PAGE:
Current evidence indicates lines of the prominent role of gonadal hormones in affecting pain occurrence and intensity. In the review article “Testosterone-induced effects on lipids and inflammation,” S. Vodo et al. described interesting aspects on the generation of chronic pain, influenced by androgen hormones, particularly testosterone, and lipids, whose altered metabolism is often accompanied by the release of interleukins and lipid-derived pro-inflammatory mediators, and based on interactions which are often not considered in chronic pain mechanisms. Also important is the ability of pain as well as pain therapies to affect gonadal hormone metabolism. The authors concluded that lower testosterone levels are associated with an increased metabolic risk, systemic inflammation, and chronic pain.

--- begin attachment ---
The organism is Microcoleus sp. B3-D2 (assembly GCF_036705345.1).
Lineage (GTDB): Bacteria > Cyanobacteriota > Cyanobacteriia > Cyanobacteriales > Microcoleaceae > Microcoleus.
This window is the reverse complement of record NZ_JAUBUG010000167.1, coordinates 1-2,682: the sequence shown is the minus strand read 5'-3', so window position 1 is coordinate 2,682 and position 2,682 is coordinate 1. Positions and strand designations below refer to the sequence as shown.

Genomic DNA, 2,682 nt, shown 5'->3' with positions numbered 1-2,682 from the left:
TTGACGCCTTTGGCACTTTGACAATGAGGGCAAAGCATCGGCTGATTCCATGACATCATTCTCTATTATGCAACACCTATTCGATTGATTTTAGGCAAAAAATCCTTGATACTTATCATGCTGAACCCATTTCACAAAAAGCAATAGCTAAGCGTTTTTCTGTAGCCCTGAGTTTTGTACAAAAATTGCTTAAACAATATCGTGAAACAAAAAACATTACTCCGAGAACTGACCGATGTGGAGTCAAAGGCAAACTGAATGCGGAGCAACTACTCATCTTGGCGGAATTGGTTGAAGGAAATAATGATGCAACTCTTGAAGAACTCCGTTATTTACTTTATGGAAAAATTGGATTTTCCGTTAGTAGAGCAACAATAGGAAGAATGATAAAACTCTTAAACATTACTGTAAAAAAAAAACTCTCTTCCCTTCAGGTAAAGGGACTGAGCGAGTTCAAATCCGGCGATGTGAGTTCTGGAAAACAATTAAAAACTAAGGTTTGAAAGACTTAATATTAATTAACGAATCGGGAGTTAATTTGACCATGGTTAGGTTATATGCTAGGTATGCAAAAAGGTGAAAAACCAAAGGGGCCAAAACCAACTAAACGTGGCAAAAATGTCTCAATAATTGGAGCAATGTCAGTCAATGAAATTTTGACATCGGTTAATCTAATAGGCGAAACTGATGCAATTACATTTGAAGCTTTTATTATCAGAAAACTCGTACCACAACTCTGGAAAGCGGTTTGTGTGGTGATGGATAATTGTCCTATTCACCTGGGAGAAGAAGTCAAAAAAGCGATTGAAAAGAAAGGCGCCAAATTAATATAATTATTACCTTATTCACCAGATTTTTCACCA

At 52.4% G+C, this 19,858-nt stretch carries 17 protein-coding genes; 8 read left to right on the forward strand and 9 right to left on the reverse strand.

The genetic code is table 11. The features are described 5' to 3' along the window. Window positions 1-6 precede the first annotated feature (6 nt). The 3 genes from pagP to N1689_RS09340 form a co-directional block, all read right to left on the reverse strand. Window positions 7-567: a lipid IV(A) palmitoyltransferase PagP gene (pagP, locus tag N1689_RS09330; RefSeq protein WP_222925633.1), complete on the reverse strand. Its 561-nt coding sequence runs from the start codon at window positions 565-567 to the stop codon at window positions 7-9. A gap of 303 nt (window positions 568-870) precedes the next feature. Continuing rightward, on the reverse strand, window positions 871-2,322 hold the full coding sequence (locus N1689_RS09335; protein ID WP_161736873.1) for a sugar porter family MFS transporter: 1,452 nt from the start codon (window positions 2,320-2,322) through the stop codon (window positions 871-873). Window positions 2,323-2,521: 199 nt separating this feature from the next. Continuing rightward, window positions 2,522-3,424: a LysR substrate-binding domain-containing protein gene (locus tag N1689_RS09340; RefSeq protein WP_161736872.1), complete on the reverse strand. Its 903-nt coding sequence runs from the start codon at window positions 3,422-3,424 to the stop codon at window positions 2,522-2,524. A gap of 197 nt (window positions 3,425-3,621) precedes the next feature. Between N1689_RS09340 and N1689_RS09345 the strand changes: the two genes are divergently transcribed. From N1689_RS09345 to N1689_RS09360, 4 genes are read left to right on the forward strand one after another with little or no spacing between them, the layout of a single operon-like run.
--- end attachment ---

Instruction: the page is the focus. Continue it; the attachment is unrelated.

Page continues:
In the paper “Inflammatory pain and corticosterone response in infant rats: effect of 5-HT1A agonist buspirone prior to gestational stress,” hypothalamo-pituitary-adrenal axis and serotonin system interactions in the chronic pain are discussed. I. P. Butkevich et al. presented the effect of buspirone on the dynamics of the inflammatory pain-like behaviour and stress response of corticosterone during the formalin test in the infant male rat offspring and evaluated the correlation between pain-like and hormonal parameters. They concluded that maternal buspirone, applicated before the stress during gestation, may enhance an adaptive mechanism of the inflammatory nociceptive system through activation of the hypothalamo-pituitary-adrenal axis peripheral link.


I would like to thank all authors and reviewers for their contribution and support to this special issue. A special thank is due to the Associate Editors, Mila Vlaskovska, Marshall Devor, Gila Moalem-Taylor, and Anna Maria Aloisi, for their commitment, support, and excellent work.

Metoda Lipnik-Stangelj